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Your House  >  Kitchen  >  Freezer Wednesday, July 30, 2014
 
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For some people, a fridge with a freezer is all that is needed for their frozen food. However, for households with more than 1 or 2 people, a larger freezer may be required. Stand alone freezers are available in 3 different types – upright, chest and compact. The type and size of freezer you purchase will affect your energy consumption.

Regardless of what type you purchase, ENERGY STAR freezers will be the most energy efficient. In order to qualify for the ENERGY STAR label a compact freezer must exceed the minimum regulated standard by 20%, where as standard sized freezers must surpass regulated standards by only 10%.

Upright freezers look similar to stand alone fridges in that they are tall and have a door that opens from the front.

Chest freezers are longer than they are tall and have a door that opens from the top. Chest freezers tend to be more energy efficient than upright freezers because doors on upright freezers allow more cold air to escape when opened.

Compact freezers are smaller versions of their larger counterparts. A compact freezer is any freezer than has an overall height less than 91.4 cm (36”) or a refrigerated volume less than 219.5 L (7.75 cu. Ft.). Compact freezers are available in both chest and upright models.

The newest freezers on the market use approximately 40% less energy than those found in today’s average household. Freezers manufactured in 2004 use less than half the electricity of those manufactured 15 years ago. Given that the average lifespan of a freezer is 21 years; your old freezer could be costing you more money in electricity than purchasing a newer, more energy efficient model.

 
  
 
 
 Freezer Tips
 
Keep freezer in area with a consistent temperature
Energy
Chest freezers should be located in areas that maintain a consistent temperature year round. The area should also be dry, heated and insulated. This means that areas such as a porch, cold room or garage are poor locations for freezers, as they will operate less efficiently.
Freeze food in small volumes
Energy
Freezers are not designed to handle mass volumes of fresh food to be frozen. A typical freezer can freeze approximately 5 kg per 100 litres of space (3 lb. per cubic foot) in a 24 hour period. Freezing in greater volumes overworks the freezer and not only increases energy consumption, but also lowers the life expectancy of the freezer.
Spread packages out when freezing
Energy
In addition to freezing the proper volumes, the way in which you freeze your food also can impact on the amount of energy your freezer uses. When freezing unforzenIn addition to freezing the proper volumes, the way in which you freeze your food also can impact on the amount of energy your freezer uses. When freezing unfrozen goods, spread them out evenly in your freezer. Once they are frozen, group them together closely. This makes it easier to freeze new goods completely and keep frozen goods frozen. goods, spread them out evenly in your freezer. Once they are fozen, group them together closely. This makes it easier to freeze new goods completely and keep frozen goods frozen.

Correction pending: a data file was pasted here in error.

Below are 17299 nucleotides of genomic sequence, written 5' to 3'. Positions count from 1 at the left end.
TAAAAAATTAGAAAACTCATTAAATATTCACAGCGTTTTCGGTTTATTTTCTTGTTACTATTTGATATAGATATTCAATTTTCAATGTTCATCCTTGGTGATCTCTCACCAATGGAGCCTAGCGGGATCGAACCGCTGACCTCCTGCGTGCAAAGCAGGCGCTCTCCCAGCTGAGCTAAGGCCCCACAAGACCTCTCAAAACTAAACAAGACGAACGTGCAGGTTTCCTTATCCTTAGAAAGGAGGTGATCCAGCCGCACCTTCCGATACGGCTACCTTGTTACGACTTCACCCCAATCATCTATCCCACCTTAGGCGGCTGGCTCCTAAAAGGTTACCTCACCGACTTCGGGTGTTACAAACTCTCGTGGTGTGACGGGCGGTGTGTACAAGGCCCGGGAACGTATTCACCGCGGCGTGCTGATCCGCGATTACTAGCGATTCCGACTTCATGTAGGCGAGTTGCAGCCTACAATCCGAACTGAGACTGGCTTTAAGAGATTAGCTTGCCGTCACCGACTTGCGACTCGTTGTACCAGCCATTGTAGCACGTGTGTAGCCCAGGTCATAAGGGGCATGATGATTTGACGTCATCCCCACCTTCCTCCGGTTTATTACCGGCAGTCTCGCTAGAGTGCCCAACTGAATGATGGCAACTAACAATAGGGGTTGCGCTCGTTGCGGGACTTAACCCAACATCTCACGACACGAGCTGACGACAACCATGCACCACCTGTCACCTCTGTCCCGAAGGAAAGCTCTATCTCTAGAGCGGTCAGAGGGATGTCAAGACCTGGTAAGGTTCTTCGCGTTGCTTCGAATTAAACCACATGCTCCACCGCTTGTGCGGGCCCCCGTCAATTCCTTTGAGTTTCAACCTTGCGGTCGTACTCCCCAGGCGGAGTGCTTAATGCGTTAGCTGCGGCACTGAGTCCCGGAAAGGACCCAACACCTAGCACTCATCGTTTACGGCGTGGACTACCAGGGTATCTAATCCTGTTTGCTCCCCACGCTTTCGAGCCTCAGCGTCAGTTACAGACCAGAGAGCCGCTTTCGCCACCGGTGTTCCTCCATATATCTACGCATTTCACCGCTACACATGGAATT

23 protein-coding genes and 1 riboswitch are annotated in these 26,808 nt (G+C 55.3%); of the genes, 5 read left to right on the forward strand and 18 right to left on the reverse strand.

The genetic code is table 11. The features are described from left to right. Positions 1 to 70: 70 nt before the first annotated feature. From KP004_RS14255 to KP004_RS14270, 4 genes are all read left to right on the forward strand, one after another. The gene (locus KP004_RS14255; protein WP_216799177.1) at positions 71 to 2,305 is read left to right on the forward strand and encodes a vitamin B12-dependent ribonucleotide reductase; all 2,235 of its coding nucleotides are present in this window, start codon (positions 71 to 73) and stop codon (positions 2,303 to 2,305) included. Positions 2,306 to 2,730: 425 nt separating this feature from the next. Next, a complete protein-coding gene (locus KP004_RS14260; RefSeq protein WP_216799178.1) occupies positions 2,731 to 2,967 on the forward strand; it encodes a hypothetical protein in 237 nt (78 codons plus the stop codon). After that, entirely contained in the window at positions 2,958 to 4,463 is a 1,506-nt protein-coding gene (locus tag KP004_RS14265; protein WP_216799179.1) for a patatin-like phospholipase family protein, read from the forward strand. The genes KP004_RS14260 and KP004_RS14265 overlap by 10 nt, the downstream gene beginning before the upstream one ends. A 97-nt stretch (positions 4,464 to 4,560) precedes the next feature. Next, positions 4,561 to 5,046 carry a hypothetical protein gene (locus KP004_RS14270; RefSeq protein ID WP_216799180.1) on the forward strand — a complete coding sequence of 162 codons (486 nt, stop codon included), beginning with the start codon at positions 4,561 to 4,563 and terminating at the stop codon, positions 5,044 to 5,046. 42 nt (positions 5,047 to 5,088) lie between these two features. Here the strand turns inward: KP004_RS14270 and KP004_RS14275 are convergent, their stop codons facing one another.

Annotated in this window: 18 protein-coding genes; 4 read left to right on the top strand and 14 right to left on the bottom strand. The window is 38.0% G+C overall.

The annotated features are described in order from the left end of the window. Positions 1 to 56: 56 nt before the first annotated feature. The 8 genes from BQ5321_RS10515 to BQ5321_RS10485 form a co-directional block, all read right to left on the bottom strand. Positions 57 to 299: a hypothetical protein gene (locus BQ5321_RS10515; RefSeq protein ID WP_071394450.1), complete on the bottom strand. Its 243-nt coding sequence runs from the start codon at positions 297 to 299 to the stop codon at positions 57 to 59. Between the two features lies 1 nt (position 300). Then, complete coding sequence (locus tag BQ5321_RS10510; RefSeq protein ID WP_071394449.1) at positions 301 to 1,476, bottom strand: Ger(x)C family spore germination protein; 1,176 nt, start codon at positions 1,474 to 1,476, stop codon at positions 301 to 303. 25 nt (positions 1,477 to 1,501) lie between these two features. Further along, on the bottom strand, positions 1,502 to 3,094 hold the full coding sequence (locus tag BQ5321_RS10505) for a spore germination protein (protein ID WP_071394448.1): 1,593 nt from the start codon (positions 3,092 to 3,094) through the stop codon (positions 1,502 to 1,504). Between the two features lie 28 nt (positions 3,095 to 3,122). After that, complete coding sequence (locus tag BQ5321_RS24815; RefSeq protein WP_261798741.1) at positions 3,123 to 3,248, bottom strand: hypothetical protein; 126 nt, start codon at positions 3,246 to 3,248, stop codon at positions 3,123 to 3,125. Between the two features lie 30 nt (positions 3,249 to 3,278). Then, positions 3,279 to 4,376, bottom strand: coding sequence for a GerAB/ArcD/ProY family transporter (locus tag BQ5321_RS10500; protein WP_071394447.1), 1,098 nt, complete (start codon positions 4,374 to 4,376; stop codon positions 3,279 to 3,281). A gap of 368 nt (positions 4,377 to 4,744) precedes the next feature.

Make sure seals are clean and tight
Energy
Check the seals around the doors of your fridge, freezer and oven to make sure they are tight. They should be able to hold a piece of paper or money tightly. If you pull it out easily, you will need to replace the seals. Another way to check this is to place a flashlight inside. If you can see light, the seals need replacing. Damaged seals will allow heat or cold to escape from the appliance.
Defrost your freezer regularly
Energy
Defrost your freezer at least once a year to ensure optimum efficiency. Build up of ice and frost can place stress on the various components of the refrigerator, causing them to run more often than necessary and making them prone to malfunction.
Set your freezer to optimal operating temperature
Energy
To maximize your freezer's efficiency and food safety, set the temperature to -18°C (0°F).
Keep your freezer away from heat sources
Energy
When possible, locate your freezer as far away from heat sources as possible. Locating a freezer near a heat source will cause the freezer to work extra hard and consume more energy to maintain its temperature. It should also be located 5 to 7 cm (2 to 3 inches) away from the wall to allow air to circulate.
Look for the ENERGY STAR Label
Energy
When buying new, look for ENERGY STAR products to ensure optimal energy savings.
 
  
 
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